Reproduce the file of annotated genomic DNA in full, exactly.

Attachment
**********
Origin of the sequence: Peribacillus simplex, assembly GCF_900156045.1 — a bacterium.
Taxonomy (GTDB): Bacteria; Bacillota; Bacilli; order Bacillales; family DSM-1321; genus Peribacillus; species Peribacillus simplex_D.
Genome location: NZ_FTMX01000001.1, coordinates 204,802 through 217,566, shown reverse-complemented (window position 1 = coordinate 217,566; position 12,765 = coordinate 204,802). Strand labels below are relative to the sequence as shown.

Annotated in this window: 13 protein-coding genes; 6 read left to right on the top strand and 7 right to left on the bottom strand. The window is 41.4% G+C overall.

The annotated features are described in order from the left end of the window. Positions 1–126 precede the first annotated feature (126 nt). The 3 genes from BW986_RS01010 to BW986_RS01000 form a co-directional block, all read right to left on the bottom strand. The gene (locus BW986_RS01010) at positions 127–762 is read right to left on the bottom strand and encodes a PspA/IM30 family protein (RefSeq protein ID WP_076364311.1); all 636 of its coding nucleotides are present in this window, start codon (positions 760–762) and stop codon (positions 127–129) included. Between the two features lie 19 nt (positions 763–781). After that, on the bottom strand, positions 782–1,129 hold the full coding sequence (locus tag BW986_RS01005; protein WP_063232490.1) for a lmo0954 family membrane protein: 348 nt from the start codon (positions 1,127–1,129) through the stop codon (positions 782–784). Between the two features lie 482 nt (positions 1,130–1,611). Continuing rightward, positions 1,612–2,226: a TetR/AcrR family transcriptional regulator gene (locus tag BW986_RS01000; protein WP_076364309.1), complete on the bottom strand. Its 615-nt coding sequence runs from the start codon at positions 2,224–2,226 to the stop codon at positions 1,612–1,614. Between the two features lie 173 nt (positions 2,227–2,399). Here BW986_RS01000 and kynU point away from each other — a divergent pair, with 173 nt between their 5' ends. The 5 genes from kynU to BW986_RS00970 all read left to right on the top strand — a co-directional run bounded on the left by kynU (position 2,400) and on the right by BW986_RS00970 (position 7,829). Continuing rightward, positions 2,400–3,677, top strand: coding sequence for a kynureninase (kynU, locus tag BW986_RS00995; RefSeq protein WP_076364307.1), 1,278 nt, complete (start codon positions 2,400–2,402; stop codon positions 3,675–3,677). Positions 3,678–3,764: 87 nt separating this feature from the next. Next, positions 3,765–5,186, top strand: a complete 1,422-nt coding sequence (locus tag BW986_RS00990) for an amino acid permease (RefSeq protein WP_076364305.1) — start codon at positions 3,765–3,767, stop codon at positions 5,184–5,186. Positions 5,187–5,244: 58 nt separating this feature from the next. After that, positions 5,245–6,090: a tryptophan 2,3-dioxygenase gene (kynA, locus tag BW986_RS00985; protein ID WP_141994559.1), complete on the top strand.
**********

Origin of the sequence: Peribacillus simplex, assembly GCF_900156045.1 — a bacterium.
Taxonomy (GTDB): Bacteria; Bacillota; Bacilli; order Bacillales; family DSM-1321; genus Peribacillus; species Peribacillus simplex_D.
Genome location: NZ_FTMX01000001.1, coordinates 204,802 through 217,566, shown reverse-complemented (window position 1 = coordinate 217,566; position 12,765 = coordinate 204,802). Strand labels below are relative to the sequence as shown.

Annotated in this window: 13 protein-coding genes; 6 read left to right on the top strand and 7 right to left on the bottom strand. The window is 41.4% G+C overall.

The annotated features are described in order from the left end of the window. Positions 1–126 precede the first annotated feature (126 nt). The 3 genes from BW986_RS01010 to BW986_RS01000 form a co-directional block, all read right to left on the bottom strand. The gene (locus BW986_RS01010) at positions 127–762 is read right to left on the bottom strand and encodes a PspA/IM30 family protein (RefSeq protein ID WP_076364311.1); all 636 of its coding nucleotides are present in this window, start codon (positions 760–762) and stop codon (positions 127–129) included. Between the two features lie 19 nt (positions 763–781). After that, on the bottom strand, positions 782–1,129 hold the full coding sequence (locus tag BW986_RS01005; protein WP_063232490.1) for a lmo0954 family membrane protein: 348 nt from the start codon (positions 1,127–1,129) through the stop codon (positions 782–784). Between the two features lie 482 nt (positions 1,130–1,611). Continuing rightward, positions 1,612–2,226: a TetR/AcrR family transcriptional regulator gene (locus tag BW986_RS01000; protein WP_076364309.1), complete on the bottom strand. Its 615-nt coding sequence runs from the start codon at positions 2,224–2,226 to the stop codon at positions 1,612–1,614. Between the two features lie 173 nt (positions 2,227–2,399). Here BW986_RS01000 and kynU point away from each other — a divergent pair, with 173 nt between their 5' ends. The 5 genes from kynU to BW986_RS00970 all read left to right on the top strand — a co-directional run bounded on the left by kynU (position 2,400) and on the right by BW986_RS00970 (position 7,829). Continuing rightward, positions 2,400–3,677, top strand: coding sequence for a kynureninase (kynU, locus tag BW986_RS00995; RefSeq protein WP_076364307.1), 1,278 nt, complete (start codon positions 2,400–2,402; stop codon positions 3,675–3,677). Positions 3,678–3,764: 87 nt separating this feature from the next. Next, positions 3,765–5,186, top strand: a complete 1,422-nt coding sequence (locus tag BW986_RS00990) for an amino acid permease (RefSeq protein WP_076364305.1) — start codon at positions 3,765–3,767, stop codon at positions 5,184–5,186. Positions 5,187–5,244: 58 nt separating this feature from the next. After that, positions 5,245–6,090: a tryptophan 2,3-dioxygenase gene (kynA, locus tag BW986_RS00985; protein ID WP_141994559.1), complete on the top strand.